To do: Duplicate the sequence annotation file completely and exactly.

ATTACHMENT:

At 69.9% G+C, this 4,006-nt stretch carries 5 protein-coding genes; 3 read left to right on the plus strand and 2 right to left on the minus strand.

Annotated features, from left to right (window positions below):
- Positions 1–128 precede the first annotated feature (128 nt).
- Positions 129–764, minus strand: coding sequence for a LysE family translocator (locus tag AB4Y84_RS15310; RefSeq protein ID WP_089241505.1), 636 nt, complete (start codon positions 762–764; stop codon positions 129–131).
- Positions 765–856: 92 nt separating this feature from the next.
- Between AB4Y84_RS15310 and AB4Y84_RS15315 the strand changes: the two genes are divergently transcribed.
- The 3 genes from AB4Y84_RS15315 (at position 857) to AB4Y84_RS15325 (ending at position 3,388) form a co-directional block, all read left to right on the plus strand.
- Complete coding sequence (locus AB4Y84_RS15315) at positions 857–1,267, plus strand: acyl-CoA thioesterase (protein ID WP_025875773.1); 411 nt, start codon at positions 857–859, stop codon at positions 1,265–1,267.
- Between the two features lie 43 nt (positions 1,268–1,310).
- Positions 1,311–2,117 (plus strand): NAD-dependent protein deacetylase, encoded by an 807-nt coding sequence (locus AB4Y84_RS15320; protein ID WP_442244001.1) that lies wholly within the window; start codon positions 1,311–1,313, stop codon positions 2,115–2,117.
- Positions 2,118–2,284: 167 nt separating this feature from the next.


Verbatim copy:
At 69.9% G+C, this 4,006-nt stretch carries 5 protein-coding genes; 3 read left to right on the plus strand and 2 right to left on the minus strand.

Annotated features, from left to right (window positions below):
- Positions 1–128 precede the first annotated feature (128 nt).
- Positions 129–764, minus strand: coding sequence for a LysE family translocator (locus tag AB4Y84_RS15310; RefSeq protein ID WP_089241505.1), 636 nt, complete (start codon positions 762–764; stop codon positions 129–131).
- Positions 765–856: 92 nt separating this feature from the next.
- Between AB4Y84_RS15310 and AB4Y84_RS15315 the strand changes: the two genes are divergently transcribed.
- The 3 genes from AB4Y84_RS15315 (at position 857) to AB4Y84_RS15325 (ending at position 3,388) form a co-directional block, all read left to right on the plus strand.
- Complete coding sequence (locus AB4Y84_RS15315) at positions 857–1,267, plus strand: acyl-CoA thioesterase (protein ID WP_025875773.1); 411 nt, start codon at positions 857–859, stop codon at positions 1,265–1,267.
- Between the two features lie 43 nt (positions 1,268–1,310).
- Positions 1,311–2,117 (plus strand): NAD-dependent protein deacetylase, encoded by an 807-nt coding sequence (locus AB4Y84_RS15320; protein ID WP_442244001.1) that lies wholly within the window; start codon positions 1,311–1,313, stop codon positions 2,115–2,117.
- Positions 2,118–2,284: 167 nt separating this feature from the next.